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Tuesday, April 26, 2011

Technoviking ? I am not amused

So yesterday I was looking on Google Images for the 'Technoviking'. I'm sure most of you know the guy/meme but just to be sure:


http://knowyourmeme.com/memes/technoviking

In case you're wondering, I do not remember why he flashed in my mind all of a sudden, but I was listening to some music on Youtube and I suppose there was a Suggested Video wink .

Either way, some of the Google Images were in fact redirecting to a scareware page, urging you to download a file to "clean" your computer. Some of the images that were infected:



Some infected Google Image results


If you click on any of them, you would get the following message:


"Windows Security" will perform a fast scan of system files


... and when clicking on "OK" you'll get the well-known fake scanning page:



Fake Scanning page finding numerous infections


The following file was downloaded:

BestAntivirus2011.exe
Result: 18/41 (43.9%)
MD5: e705b657f5830eb2a43eee3a32f549c3
VirusTotal Report
ThreatExpert Report
Anubis Report

Today I checked again and the scareware/rogueware campaign is still active. I was now presented with another file that has a very low detection rate on VirusTotal:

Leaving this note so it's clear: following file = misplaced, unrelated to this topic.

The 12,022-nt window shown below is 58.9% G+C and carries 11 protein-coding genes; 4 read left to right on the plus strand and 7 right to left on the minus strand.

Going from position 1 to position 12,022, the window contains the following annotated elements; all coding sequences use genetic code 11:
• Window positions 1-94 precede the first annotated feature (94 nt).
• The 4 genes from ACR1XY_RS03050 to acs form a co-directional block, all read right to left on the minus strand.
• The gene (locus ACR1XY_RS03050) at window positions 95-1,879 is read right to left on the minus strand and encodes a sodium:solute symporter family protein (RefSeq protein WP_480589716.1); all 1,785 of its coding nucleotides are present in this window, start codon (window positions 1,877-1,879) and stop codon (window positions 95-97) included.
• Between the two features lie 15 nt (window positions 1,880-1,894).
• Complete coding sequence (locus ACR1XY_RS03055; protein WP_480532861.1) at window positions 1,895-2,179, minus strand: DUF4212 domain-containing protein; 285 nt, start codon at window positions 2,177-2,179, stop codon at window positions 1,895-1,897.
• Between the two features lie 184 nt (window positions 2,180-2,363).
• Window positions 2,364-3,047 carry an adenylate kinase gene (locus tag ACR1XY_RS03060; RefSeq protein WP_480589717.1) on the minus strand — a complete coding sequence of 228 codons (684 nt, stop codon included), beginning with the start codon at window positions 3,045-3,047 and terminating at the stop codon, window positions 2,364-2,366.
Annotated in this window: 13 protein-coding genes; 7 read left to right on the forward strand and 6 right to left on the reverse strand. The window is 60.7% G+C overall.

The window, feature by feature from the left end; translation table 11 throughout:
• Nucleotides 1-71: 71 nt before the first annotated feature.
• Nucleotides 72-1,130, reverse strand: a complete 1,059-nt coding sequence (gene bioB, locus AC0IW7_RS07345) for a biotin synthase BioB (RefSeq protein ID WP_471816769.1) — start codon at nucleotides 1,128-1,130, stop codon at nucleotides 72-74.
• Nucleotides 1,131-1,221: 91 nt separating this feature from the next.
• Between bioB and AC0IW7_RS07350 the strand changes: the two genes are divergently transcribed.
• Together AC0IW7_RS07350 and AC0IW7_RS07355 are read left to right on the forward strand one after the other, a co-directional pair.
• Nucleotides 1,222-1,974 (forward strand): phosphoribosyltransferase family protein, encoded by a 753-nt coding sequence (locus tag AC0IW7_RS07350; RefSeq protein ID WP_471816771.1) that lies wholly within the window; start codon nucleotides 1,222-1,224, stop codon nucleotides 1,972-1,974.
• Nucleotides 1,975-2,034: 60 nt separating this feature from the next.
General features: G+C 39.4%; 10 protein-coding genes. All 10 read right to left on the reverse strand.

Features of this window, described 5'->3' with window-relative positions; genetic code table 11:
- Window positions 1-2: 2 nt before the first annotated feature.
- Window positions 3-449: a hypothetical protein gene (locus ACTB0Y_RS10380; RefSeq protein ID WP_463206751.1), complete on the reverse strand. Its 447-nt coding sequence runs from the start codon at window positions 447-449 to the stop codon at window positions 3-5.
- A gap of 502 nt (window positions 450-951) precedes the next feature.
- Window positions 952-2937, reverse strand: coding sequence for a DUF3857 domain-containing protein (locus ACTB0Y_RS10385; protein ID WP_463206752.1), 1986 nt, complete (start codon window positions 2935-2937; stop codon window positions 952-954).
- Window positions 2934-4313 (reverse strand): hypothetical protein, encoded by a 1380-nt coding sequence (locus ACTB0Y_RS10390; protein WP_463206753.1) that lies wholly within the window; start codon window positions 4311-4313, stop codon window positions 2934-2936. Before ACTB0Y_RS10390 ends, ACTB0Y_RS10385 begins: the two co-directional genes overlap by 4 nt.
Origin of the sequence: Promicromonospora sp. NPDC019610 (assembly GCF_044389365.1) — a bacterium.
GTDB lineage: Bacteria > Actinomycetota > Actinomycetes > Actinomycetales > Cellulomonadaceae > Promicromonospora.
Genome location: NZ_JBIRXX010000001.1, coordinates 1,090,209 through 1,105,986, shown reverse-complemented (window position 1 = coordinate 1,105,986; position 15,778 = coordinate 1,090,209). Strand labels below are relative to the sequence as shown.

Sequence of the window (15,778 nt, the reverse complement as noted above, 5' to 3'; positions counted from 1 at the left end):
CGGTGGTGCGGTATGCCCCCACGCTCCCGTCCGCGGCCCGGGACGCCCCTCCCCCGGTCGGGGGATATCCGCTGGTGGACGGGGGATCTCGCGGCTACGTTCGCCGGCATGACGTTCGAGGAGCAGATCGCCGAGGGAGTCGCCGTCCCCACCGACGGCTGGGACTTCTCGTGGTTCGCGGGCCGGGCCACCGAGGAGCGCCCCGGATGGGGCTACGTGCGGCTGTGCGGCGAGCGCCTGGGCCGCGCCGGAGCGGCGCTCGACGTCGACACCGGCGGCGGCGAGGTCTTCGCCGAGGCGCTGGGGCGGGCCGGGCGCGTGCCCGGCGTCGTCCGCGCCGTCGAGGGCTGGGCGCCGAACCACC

BestAntivirus2011.exe
Result: 2/41 (4.9%)
MD5: 56ce5479183913f2082bf0fd790dbaea
VirusTotal Report


The payload is a rogueware called 'MS Removal Tool'.

When executing the dropped file (BestAntivirus2011.exe) :


MS Removal Tool fake scanning screen


It is interesting to note that you would only get redirected when using Internet Explorer or Google Chrome. Neither on Firefox 3.6 or Firefox 4.0 the redirect would commence.


Prevention

- Be careful when visiting any webpage. A useful trick is to check the real URL behind the image. Most of the times you can verify this by checking in the left corner of your browser:

Clicked on a picture and started loading this website instead of the original one

- Use browser extentions to verify the integrity of an image or URL. Useful add-ons for Google Chrome are for example VTchromizer, NotScripts and WOT .

- Keep your Antivirus and browser, as well as your browser add-ons up-to-date.